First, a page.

Solutions
Maharashtra BoardClass12ChemistryChapter2
Solution
Question 1.
Choose the most correct option.
(i) The vapour pressure of a solution containing 2 moles of a solute in 2 moles of water (vapour pressure of pure water = 24 mm Hg) is
(a) 24 mm Hg
(b) 32 mm Hg
(c) 48 mm Hg
(d) 12 mm Hg
(d) 12 mm Hg
(ii) The colligative property of a solution is
(a) vapour pressure
(b) boiling point
(c) osmotic pressure
(d) freezing point
(c) osmotic pressure
(iii) In calculating osmotic pressure the concentration of solute is expressed in
(a) molarity
(b) molality
(c) mole fraction
(d) mass percent
(a) molarity
(iv) Ebullioscopic constant is the boiling point elevation when the concentration of solution is
(a) 1m
(b) 1M
(c) 1 mass%
(d) 1 mole fraction of solute.
(a) 1m
(v) Cryoscopic constant depends on
(a) nature of solvent
(b) nature of solute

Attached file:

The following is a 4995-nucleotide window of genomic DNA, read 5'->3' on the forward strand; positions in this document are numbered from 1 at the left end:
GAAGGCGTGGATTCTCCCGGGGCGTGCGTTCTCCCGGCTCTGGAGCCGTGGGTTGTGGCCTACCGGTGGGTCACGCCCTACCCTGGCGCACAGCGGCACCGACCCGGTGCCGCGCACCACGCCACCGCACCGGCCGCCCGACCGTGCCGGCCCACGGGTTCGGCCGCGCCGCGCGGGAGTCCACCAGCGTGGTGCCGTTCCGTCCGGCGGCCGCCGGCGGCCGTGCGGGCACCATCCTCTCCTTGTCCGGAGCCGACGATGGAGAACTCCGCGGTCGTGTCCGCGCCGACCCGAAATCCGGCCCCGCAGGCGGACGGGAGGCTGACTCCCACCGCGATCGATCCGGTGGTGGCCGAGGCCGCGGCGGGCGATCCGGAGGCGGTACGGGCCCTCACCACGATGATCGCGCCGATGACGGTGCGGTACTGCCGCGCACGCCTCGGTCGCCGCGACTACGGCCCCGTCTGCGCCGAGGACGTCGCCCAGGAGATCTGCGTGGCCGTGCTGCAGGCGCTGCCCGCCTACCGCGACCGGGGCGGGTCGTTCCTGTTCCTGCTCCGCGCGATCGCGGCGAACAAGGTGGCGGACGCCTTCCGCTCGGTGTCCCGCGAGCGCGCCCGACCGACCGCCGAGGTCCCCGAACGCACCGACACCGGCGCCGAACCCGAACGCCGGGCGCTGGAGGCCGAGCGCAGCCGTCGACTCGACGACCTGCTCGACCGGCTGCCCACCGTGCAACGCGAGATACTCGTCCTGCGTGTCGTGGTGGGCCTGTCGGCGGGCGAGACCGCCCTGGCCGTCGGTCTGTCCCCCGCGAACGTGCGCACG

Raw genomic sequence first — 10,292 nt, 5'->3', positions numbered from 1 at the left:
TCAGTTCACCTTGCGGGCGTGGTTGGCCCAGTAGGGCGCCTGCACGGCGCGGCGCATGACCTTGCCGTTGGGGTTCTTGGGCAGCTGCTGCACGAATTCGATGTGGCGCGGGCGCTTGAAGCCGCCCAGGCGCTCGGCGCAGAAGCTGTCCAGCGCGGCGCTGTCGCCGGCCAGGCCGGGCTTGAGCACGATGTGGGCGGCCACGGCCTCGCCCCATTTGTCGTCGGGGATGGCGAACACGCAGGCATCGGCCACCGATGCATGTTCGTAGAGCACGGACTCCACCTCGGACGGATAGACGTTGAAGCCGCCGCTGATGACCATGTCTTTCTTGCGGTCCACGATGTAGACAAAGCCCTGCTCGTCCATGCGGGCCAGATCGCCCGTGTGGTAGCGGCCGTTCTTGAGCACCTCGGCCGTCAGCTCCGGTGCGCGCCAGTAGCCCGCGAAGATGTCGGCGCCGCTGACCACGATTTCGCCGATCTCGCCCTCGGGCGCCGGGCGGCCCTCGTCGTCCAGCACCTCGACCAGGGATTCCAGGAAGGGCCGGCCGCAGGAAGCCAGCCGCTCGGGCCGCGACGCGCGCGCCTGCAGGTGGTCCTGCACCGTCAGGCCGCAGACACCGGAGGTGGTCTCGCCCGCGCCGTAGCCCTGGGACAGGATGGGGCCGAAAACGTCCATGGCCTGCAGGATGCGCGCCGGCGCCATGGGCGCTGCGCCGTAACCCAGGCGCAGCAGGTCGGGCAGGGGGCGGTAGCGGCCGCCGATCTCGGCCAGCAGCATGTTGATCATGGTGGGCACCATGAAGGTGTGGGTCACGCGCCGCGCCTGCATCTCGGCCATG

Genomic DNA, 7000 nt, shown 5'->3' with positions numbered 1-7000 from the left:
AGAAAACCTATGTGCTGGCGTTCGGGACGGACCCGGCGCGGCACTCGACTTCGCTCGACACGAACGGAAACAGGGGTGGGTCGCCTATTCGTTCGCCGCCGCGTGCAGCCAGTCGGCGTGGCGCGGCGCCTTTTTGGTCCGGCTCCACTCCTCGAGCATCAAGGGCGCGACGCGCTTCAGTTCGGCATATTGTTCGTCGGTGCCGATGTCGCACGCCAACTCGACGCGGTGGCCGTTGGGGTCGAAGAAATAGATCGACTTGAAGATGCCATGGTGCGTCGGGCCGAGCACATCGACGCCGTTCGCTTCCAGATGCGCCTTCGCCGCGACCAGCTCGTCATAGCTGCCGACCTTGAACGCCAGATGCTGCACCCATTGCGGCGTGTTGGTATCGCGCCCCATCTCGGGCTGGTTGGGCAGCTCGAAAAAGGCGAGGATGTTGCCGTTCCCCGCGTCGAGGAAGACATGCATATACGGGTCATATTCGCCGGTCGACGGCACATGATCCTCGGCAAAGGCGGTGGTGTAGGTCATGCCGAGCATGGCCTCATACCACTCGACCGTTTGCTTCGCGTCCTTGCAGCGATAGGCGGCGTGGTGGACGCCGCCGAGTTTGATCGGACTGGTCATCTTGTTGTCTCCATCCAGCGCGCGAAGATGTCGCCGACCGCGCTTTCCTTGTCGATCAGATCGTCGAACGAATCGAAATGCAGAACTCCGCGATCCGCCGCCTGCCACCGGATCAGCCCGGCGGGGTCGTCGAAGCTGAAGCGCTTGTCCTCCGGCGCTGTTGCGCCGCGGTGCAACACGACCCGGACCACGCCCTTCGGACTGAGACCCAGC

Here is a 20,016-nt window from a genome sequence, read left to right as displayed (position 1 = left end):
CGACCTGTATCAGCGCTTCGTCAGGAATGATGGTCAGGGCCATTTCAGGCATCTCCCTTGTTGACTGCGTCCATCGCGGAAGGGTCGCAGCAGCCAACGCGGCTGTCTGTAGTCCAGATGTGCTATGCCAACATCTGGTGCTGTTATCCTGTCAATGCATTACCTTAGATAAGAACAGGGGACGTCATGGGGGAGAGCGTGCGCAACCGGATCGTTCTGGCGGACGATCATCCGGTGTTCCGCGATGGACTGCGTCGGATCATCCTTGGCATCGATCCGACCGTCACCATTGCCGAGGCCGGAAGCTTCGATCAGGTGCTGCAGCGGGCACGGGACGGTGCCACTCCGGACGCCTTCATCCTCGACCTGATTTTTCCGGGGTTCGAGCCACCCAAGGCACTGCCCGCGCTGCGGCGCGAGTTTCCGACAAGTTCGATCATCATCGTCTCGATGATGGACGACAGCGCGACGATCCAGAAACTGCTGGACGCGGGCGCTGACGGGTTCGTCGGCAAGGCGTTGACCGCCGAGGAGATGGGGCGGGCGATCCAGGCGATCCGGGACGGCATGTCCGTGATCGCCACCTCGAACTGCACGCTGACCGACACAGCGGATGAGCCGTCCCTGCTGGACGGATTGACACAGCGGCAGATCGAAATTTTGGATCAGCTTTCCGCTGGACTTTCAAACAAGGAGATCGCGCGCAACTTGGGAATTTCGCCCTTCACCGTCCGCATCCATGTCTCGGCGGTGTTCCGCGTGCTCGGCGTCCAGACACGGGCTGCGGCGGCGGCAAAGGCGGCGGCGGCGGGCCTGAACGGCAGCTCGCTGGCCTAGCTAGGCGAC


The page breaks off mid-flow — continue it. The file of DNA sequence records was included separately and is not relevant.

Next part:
(c) nature of solution
(d) number of solvent molecules
(a) nature of solvent
(vi) Identify the correct statement
(a) vapour pressure of solution is higher than that of pure solvent.
(b) boiling point of solvent is lower than that of solution
(c) osmotic pressure of solution is lower than that of solvent
(d) osmosis is a colligative property.
(b) boiling point of solvent is lower than that of solution
(vii) A living cell contains a solution which is isotonic with 0.3 M sugar solution. What osmotic pressure develops when the cell is placed in 0.1 M KCl solution at body temperature?
(a) 5.08 atm
(b) 2.54 atm
(c) 4.92 atm
(d) 2.46 atm
(c) 4.92 atm
(viii) The osmotic pressure of blood is 7.65 atm at 310 K. An aqueous solution of glucose isotonic with blood has the percentage (by volume)